“What was particularly time-consuming was surfacing the ability for clients to offer very discrete account types across the FDIC-regulated world and SIPC regulated world, ensuring appropriate disclosures for consumers, and making sure that the pipes were built to enable this easy funding between custodians,” he said. “However, given our unique ledgering technology that was built to be cross-vertical, we didn't have to start from scratch. Ultimately time, effort, and willing partners were needed to map out how to deliver this product to clients, whether fintechs or non-fintechs.”

Rize’s new savings product still hasn’t launched, but as current interest rates hikes take effect, it will be interesting to see what type of attention a product like this could attract in the market. 

“In the near term, while interest rates will rise, banks are so flush with deposits that they are not likely to increase savings rates themselves – which then leaves consumers in a place where loans are costing more but they’re not receiving the benefit of the savings,”  said Howell. 

“Opening these accounts in the brokerage world ensures utilizing the dynamism of fixed income markets and allows us to offer competitive yields no matter the underlying monetary policy.”

0 comments on “Rize’s new fiat-based high-yield savings account challenges its counter crypto options”

New banks

‘We’re shortening the distance between consumers and the products they want and need’: MoneyLion’s Dee Choubey comments on Q3’23 and more

  • MoneyLion delivered strong third-quarter earnings and revenue last week.
  • Dee Choubey, co-founder and CEO of MoneyLion, discusses where the firm stands today and the trends propelling digital banking heading into 2024.
Sara Khairi | November 14, 2023
New banks

‘Fintechs need to do a better job of talking about how we’re at the forefront of trust and security’: 5 questions with MoneyLion’s CEO Dee Choubey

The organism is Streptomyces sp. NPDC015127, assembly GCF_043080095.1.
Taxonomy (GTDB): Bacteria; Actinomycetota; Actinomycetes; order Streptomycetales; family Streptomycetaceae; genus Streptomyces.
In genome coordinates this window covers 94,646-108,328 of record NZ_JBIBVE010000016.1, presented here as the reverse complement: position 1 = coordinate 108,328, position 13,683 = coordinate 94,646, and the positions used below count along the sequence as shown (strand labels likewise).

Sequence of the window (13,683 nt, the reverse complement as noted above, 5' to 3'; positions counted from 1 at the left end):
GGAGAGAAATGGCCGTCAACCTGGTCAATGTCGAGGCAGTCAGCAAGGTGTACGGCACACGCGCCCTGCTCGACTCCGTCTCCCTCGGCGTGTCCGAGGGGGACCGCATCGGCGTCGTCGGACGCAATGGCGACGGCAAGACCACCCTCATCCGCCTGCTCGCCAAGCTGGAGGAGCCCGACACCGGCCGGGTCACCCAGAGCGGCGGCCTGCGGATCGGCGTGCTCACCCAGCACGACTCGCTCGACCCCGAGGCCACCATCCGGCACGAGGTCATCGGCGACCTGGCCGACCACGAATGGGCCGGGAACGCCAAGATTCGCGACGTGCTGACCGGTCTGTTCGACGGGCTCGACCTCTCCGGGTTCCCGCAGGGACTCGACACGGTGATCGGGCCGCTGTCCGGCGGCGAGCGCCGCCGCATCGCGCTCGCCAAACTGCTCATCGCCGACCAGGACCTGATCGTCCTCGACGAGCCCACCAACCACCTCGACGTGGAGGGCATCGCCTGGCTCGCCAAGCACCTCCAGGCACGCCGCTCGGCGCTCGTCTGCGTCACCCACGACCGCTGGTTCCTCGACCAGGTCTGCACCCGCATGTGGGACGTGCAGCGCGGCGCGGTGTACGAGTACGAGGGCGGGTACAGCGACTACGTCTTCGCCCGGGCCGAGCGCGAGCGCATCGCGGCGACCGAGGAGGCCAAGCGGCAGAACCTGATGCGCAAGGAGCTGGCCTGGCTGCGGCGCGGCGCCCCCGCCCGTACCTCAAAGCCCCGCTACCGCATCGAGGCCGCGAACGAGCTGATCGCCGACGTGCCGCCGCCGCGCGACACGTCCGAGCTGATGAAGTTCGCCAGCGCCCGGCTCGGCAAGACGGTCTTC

• MoneyLion's revenue increased 34% to $93.7 million in Q1 2023 from $70 million in Q1 2022.
  • Tearsheet spoke with MoneyLion's Dee Choubey about the increased revenue for the quarter, the advancing role of AI in banking, and how the banking crisis is affecting fintechs.
Sara Khairi | May 18, 2023
New banks

5 questions with Stash CEO Liza Landsman

  • Stash continues to grow, expanding its B2C offering while it expands into working via a B2B model.
  • We recently caught up with new CEO Liza Landsman about her new role and where the firm is headed.
Zachary Miller | May 04, 2023
New banks

Quick Take: MoneyLion partners with Column Tax – but how does the partnership align with the former’s product suite?

  • In order to provide convenient tax filing experience to its customers, MoneyLion has partnered with Column Tax. So how is this partnership in line with its product suite?
  • MoneyLion shareholders have had a rough ride lately as the firm’s share price tumbled 80% last year and 18% in February this year -- can the company gain ground in the long term on the strength of its underlying businesses?
Sara Khairi | March 16, 2023
New banks

Gamifying financial literacy is tough. Can Greenlight’s Level Up get it right?

  • Financial literacy games can be gimmicky and may fail to find the balance between “game” and “education”.
  • Level Up by Greenlight focuses on gamification in a manner that's sticky, but for the right purposes.
Rabab Ahsan | February 17, 2023
More Articles